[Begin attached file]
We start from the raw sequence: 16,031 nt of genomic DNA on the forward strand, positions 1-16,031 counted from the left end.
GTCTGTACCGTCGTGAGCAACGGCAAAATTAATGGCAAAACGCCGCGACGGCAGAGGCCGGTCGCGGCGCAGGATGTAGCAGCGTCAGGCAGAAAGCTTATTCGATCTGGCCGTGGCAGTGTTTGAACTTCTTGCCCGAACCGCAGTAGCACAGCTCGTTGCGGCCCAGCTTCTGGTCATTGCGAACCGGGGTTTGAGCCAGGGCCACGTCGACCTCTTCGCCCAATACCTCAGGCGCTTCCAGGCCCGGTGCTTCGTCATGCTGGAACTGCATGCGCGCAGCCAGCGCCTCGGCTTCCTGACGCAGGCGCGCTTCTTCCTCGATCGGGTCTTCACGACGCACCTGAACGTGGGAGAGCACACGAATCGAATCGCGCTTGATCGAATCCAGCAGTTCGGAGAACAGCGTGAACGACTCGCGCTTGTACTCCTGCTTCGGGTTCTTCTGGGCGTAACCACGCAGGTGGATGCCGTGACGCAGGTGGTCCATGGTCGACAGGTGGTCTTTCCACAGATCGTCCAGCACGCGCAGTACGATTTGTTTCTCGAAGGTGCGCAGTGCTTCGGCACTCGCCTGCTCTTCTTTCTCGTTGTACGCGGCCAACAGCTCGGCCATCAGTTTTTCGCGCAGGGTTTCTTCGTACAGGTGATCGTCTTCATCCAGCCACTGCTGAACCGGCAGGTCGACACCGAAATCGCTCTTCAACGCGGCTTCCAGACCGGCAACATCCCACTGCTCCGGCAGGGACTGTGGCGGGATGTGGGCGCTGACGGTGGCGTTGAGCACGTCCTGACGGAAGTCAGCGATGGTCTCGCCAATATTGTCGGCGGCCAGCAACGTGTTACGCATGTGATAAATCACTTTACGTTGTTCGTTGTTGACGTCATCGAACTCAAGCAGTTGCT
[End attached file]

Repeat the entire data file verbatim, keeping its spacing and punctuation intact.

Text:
We start from the raw sequence: 16,031 nt of genomic DNA on the forward strand, positions 1-16,031 counted from the left end.
GTCTGTACCGTCGTGAGCAACGGCAAAATTAATGGCAAAACGCCGCGACGGCAGAGGCCGGTCGCGGCGCAGGATGTAGCAGCGTCAGGCAGAAAGCTTATTCGATCTGGCCGTGGCAGTGTTTGAACTTCTTGCCCGAACCGCAGTAGCACAGCTCGTTGCGGCCCAGCTTCTGGTCATTGCGAACCGGGGTTTGAGCCAGGGCCACGTCGACCTCTTCGCCCAATACCTCAGGCGCTTCCAGGCCCGGTGCTTCGTCATGCTGGAACTGCATGCGCGCAGCCAGCGCCTCGGCTTCCTGACGCAGGCGCGCTTCTTCCTCGATCGGGTCTTCACGACGCACCTGAACGTGGGAGAGCACACGAATCGAATCGCGCTTGATCGAATCCAGCAGTTCGGAGAACAGCGTGAACGACTCGCGCTTGTACTCCTGCTTCGGGTTCTTCTGGGCGTAACCACGCAGGTGGATGCCGTGACGCAGGTGGTCCATGGTCGACAGGTGGTCTTTCCACAGATCGTCCAGCACGCGCAGTACGATTTGTTTCTCGAAGGTGCGCAGTGCTTCGGCACTCGCCTGCTCTTCTTTCTCGTTGTACGCGGCCAACAGCTCGGCCATCAGTTTTTCGCGCAGGGTTTCTTCGTACAGGTGATCGTCTTCATCCAGCCACTGCTGAACCGGCAGGTCGACACCGAAATCGCTCTTCAACGCGGCTTCCAGACCGGCAACATCCCACTGCTCCGGCAGGGACTGTGGCGGGATGTGGGCGCTGACGGTGGCGTTGAGCACGTCCTGACGGAAGTCAGCGATGGTCTCGCCAATATTGTCGGCGGCCAGCAACGTGTTACGCATGTGATAAATCACTTTACGTTGTTCGTTGTTGACGTCATCGAACTCAAGCAGTTGCT